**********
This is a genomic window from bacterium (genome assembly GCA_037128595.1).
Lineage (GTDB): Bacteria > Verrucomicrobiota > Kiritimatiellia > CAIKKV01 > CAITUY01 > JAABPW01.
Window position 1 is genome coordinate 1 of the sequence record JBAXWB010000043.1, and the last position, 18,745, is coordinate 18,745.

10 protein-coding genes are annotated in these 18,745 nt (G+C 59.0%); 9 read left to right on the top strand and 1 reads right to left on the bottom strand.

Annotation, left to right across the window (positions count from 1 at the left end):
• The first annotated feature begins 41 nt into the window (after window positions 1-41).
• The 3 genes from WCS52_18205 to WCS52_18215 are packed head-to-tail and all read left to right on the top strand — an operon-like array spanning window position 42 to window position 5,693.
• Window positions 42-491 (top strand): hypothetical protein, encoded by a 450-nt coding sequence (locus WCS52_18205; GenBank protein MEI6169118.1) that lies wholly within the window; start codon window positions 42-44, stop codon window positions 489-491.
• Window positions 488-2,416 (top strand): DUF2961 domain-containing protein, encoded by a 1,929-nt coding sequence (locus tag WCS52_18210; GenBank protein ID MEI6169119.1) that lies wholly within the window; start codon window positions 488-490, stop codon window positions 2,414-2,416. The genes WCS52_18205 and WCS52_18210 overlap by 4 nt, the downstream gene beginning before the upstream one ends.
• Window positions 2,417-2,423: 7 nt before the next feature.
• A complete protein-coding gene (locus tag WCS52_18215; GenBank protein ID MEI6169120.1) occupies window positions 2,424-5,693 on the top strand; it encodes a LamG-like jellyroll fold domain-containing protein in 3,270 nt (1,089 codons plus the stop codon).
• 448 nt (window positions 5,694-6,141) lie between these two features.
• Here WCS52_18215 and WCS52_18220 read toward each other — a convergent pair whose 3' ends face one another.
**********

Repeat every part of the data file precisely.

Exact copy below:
This is a genomic window from bacterium (genome assembly GCA_037128595.1).
Lineage (GTDB): Bacteria > Verrucomicrobiota > Kiritimatiellia > CAIKKV01 > CAITUY01 > JAABPW01.
Window position 1 is genome coordinate 1 of the sequence record JBAXWB010000043.1, and the last position, 18,745, is coordinate 18,745.

10 protein-coding genes are annotated in these 18,745 nt (G+C 59.0%); 9 read left to right on the top strand and 1 reads right to left on the bottom strand.

Annotation, left to right across the window (positions count from 1 at the left end):
• The first annotated feature begins 41 nt into the window (after window positions 1-41).
• The 3 genes from WCS52_18205 to WCS52_18215 are packed head-to-tail and all read left to right on the top strand — an operon-like array spanning window position 42 to window position 5,693.
• Window positions 42-491 (top strand): hypothetical protein, encoded by a 450-nt coding sequence (locus WCS52_18205; GenBank protein MEI6169118.1) that lies wholly within the window; start codon window positions 42-44, stop codon window positions 489-491.
• Window positions 488-2,416 (top strand): DUF2961 domain-containing protein, encoded by a 1,929-nt coding sequence (locus tag WCS52_18210; GenBank protein ID MEI6169119.1) that lies wholly within the window; start codon window positions 488-490, stop codon window positions 2,414-2,416. The genes WCS52_18205 and WCS52_18210 overlap by 4 nt, the downstream gene beginning before the upstream one ends.
• Window positions 2,417-2,423: 7 nt before the next feature.
• A complete protein-coding gene (locus tag WCS52_18215; GenBank protein ID MEI6169120.1) occupies window positions 2,424-5,693 on the top strand; it encodes a LamG-like jellyroll fold domain-containing protein in 3,270 nt (1,089 codons plus the stop codon).
• 448 nt (window positions 5,694-6,141) lie between these two features.
• Here WCS52_18215 and WCS52_18220 read toward each other — a convergent pair whose 3' ends face one another.